In this issue
In most privately owned family businesses, the chairman of the board is a family member. But for some family ownership groups, an executive from outside the family is the best choice for the chairman's job. Several multigenerational families, for example, have found that a non-family chairman can best manage the boundaries between the family and the business, while meeting the needs of both.
Long-term planning can be a challenge for any company, but family businesses have their own unique set of obstacles when it comes to making plans for the future.
A long-term business plan is both worth the work and critical to continued success. The planning process provides an opportunity for family businesses to become more intentional and principle-driven.
One of the challenges unique to privately owned family businesses is that the longer they're around, the bigger the family gets. And in many cases, as the family grows, so does the number of shareholders.
Family businesses often pass ownership on to family members, of course, which means that by the third generation there can be a virtual sea of family shareholders. In order to satisfy the needs of everyone in the expanded ownership group, the business must grow and continue to be profitable.
Any family business owner can appreciate the marketing and purchasing mindset that buying local is better.
Every family business started as a local company. But staying local is not typically how a business grows.
From the local corner store to publicly listed behemoths like Wal-Mart and Ford, the American family business is the oldest business model we have. This economic powerhouse encompasses at least half of all U.S. companies, employs more than half of U.S. workers and accounts for more than 60% of U.S. gross domestic product.
What should your business be doing differently? How might technology change in the next five years, and how would those changes affect you? What might happen in your markets that would invalidate your business plan? Who will be your next wave of competitors? Should you diversify your holdings? Have you considered all potential growth opportunities? Do you have the right personnel to manage these changes?
When is the last time your leadership team sat down and considered these questions?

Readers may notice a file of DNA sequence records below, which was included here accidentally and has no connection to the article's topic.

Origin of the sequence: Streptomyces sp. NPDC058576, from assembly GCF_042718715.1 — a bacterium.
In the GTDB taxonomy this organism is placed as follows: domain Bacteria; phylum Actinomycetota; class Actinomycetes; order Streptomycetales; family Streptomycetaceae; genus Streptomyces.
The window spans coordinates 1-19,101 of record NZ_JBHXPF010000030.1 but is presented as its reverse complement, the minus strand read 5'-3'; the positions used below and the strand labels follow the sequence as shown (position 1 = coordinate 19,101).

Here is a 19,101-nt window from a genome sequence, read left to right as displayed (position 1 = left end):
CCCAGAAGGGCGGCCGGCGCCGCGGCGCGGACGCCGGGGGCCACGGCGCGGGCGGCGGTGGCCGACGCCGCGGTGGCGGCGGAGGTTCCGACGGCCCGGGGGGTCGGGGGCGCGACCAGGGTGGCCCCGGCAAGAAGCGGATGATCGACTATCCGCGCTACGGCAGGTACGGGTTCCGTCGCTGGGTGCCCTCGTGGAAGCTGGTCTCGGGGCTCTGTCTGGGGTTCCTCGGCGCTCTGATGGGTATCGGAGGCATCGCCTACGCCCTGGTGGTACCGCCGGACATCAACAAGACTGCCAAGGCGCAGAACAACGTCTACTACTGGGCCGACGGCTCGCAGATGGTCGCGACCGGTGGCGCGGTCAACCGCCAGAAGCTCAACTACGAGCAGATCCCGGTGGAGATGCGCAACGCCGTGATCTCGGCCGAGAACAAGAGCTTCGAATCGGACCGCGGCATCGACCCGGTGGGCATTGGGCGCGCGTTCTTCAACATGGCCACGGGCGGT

Anyone in a multigenerational family business has profound responsibilities centering on the concepts of "birthright" and "duty." Let's break it down.
I define "birthright" as an individual's right to identify and assume his or her own values. Our actions are based on our values—what we believe is important. Through our actions we share our personal legacy, whether we are conscious of that or not. This "birthright" and opportunity come laden with responsibility—to yourself and to others—to be intentional about your personal legacy.
Tiny Jewel Box is full of things you want to own.
The 12,500-square-foot luxury jeweler is undergoing a 6,000-square-foot expansion, set to be finished this fall. (The average high-end jewelry store is 3,675 square feet, according to Jewelers of America, a trade organization.) When the dust settles, the store will have 90 feet of prime retail frontage and a coveted corner entrance at Connecticut and M Streets in Washington, D.C.
Innovation in the Family Business: Succeeding Through Generations, by Joe Schmieder • Palgrave Macmillan, 2014 • 124 pp., $23
Many family business owners recognize that long-term sustainability of the enterprise depends on the family's ability to innovate. But what can a family company do to encourage and nurture innovative thinking? Joe Schmieder, a principal consultant at the Family Business Consulting Group, offers some suggestions in Innovation in the Family Business.
The Business: Turner's Fine Furniture was founded in 1915 by M.W. Turner Sr., who originally sold hardware in Pelham, Ga. He and his son began selling used furniture during the Depression and later transitioned to new furniture sales. Today, there are four Turner's Fine Furniture locations and six Turner's Budget Furniture locations in South Georgia.